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Hunger for uphill ski land has resorts, Forest Service looking at acres unused inside existing ski permits

Bluebird Backcountry, on the hunt for a home for its chairlift-free ski area, is exploring using thousands of ungroomed acres inside ski area boundaries

Skiers climb toward Mosquito Pass on March 2 as part of backcountry ski event organized by Bluebird Backcountry and North London Mill Preservation Inc. Both groups are developing business plans for backcountry recreation. (Justin Wilhelm, Special to The Colorado Sun)
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As demand for uphill travel soars at ski areas across Colorado, business models like Bluebird Backcountry could find traction accessing the thousands of undeveloped acres inside Colorado ski area special-use permits issued by the Forest Service.

It is way too early for resorts to begin talking about possibly allowing backcountry skiers to access trail-free terrain inside permit boundaries. But as Bluebird Backcountry entrepreneurs search for a location to anchor a ski area without chairlifts, the possibility of accessing those tens of thousands of acres adjacent to Colorado ski areas — and set aside for skiing in Forest Service forest plans — is an intriguing option.

MORE: Bluebird Backcountry hopes to tap uphill skiing movement for new resort model

“We use our forest plans to guide what types of uses are appropriate on Forest Service lands and to what degree, which is why I think skiable terrain within the ski area’s special use permit — whether it’s developed or not — those are the first places we look when we want to test these types of activities,” said Don Dressler,  who manages the Forest Service’s mountain resort program for the agency’s resort-rich Rocky Mountain Region. “I think Bluebird is doing a good job of testing that model and building that awareness.”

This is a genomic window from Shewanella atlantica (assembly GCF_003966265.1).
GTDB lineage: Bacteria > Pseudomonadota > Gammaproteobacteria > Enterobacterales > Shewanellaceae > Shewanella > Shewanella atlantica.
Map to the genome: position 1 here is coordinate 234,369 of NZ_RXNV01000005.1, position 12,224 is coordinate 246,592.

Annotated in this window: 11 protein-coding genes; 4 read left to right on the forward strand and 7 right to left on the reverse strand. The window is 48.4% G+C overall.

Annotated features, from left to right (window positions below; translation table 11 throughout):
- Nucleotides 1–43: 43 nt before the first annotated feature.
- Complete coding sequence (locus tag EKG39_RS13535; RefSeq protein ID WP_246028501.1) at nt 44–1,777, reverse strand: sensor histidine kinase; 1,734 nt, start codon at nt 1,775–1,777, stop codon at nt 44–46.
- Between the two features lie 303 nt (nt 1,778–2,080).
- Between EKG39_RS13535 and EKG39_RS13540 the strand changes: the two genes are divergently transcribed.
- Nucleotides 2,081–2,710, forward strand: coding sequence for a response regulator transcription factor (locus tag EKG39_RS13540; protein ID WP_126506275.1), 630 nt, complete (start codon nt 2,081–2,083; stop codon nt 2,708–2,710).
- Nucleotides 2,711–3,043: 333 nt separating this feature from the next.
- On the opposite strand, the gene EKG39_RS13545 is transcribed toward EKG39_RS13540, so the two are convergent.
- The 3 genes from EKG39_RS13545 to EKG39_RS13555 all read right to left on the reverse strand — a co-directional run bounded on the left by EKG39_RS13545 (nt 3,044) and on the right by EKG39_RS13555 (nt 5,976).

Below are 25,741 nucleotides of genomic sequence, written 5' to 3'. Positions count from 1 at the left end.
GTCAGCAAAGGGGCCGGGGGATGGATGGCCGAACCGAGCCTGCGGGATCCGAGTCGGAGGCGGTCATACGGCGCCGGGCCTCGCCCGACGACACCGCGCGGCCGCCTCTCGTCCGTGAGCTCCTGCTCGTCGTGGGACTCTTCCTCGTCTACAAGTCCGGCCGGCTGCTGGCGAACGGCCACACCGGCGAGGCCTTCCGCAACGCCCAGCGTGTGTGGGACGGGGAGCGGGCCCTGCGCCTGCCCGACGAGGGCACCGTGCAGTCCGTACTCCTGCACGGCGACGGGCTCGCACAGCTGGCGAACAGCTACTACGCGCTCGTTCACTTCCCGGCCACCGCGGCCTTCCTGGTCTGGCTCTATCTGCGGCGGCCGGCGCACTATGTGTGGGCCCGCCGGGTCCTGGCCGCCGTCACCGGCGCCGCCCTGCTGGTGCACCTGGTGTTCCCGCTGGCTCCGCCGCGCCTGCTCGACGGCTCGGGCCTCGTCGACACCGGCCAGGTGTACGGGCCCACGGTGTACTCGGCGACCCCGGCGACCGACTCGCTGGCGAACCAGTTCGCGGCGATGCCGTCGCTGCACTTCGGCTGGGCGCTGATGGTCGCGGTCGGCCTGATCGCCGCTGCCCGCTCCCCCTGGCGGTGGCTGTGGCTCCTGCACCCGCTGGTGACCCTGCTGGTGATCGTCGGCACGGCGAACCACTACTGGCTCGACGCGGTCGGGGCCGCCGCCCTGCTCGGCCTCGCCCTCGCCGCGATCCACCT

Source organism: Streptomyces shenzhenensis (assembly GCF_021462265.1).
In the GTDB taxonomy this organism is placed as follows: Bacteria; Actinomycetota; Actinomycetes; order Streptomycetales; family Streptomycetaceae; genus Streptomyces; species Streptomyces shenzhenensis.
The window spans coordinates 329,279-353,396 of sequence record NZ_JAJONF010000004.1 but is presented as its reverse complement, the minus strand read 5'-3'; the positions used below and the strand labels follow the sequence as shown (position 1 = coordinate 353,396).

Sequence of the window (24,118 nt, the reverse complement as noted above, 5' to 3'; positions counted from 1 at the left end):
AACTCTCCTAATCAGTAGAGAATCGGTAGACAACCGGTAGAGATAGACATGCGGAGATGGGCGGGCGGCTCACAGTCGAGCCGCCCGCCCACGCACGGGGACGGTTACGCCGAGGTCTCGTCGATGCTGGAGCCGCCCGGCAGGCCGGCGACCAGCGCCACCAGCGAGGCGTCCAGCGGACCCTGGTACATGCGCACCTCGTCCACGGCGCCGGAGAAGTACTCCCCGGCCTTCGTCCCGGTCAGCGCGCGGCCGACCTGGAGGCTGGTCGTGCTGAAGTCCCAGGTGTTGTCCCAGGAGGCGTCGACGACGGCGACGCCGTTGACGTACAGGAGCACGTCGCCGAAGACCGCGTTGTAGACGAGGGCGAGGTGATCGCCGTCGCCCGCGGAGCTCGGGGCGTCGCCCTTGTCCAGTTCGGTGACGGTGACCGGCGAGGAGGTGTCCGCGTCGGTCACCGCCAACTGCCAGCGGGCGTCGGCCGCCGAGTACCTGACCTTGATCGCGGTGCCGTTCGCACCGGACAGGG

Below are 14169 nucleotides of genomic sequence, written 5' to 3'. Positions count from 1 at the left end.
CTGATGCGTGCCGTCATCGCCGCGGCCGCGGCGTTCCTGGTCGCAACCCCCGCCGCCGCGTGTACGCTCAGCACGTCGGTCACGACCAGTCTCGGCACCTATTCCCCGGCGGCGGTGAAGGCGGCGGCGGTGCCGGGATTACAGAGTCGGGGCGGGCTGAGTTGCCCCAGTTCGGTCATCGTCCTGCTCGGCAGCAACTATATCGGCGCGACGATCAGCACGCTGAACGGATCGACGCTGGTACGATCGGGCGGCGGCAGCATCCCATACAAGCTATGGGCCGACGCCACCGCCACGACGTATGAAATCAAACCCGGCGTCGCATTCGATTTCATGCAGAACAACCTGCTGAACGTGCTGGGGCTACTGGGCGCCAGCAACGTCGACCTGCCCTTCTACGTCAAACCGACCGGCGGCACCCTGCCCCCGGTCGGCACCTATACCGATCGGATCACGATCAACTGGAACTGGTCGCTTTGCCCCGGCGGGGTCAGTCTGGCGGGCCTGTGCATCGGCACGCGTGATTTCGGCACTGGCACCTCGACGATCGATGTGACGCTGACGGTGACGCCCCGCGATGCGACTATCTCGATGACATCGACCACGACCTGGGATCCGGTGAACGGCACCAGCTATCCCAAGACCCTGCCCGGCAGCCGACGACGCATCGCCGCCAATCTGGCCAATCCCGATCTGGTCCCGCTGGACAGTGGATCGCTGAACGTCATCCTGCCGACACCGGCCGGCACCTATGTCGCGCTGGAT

There is growing demand for recreation on Colorado’s public lands. And that demand is changing. Hundreds of skiers regularly skin up resorts.

Even more regularly ski in the backcountry, venturing through gates on resort boundaries or climbing remote peaks. The Forest Service is watching these changes, Dressler said.

“I think we are definitely staying in tune with what the uses are and where they are. I look at these new types of uses as trying to find balance,” Dressler said. “Any type of proposal for new services, it’s all in the details. Are we going to be doing any glading? Will there be selective tree removal, or grooming or signing or patrol service and avalanche mitigation? These are all types of things we are very interested in hearing and studying before we decide that type of use. I will say the Winter Park model, it’s very interesting.”

The Bluebird Backcountry weekend at Winter Park did not access the roughly 3,100 undeveloped acres inside the ski area’s permit boundary. And the ski area is miles away from saying it has any type of plan to open those acres.

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The Forest Service in the last couple decades has allowed expansion inside permit boundaries only when resorts show there is skier demand for extra terrain. The expansion onto Breckenridge’s Peak 6 and Arapahoe Basin’s new expansion into The Beavers and Steep Gullies terrain are examples of heavily-trafficked resorts securing Forest Service approval to expand inside their permit boundary to accommodate growing numbers of visitors.

Resorts in the increasingly competitive resort industry are perpetually angling for customers by offering new experiences. The City of Aspen and Aspen Skiing Co. are working on a plan to establish the Roaring Fork Valley as a human-powered recreation hub, with uphill skiing, snow-friendly fat biking and other amenities beyond lift-served turns.

Carving out a backcountry ski area inside a resort boundary might be yet another appeal. But don’t expect that to happen anytime soon.

“At this point, I’m not sure there is a real plan beyond just exploring a new relationship with Bluebird Backcountry and seeing if there are any opportunities there,” said Winter Park spokesman Steve Hurlbert. “Yeah, it’s way too early to talk about anything more than that. There are a lot of logistical hurdles specific to safety that would need to be addressed, not to mention working with the Forest Service on an operating plan, which we do with all of our on-mountain projects, in order to allow people in undeveloped areas of our permit boundary.”

MORE: Hunger for uphill ski land has Bluebird, Forest Service looking at unused acres inside existing ski permits

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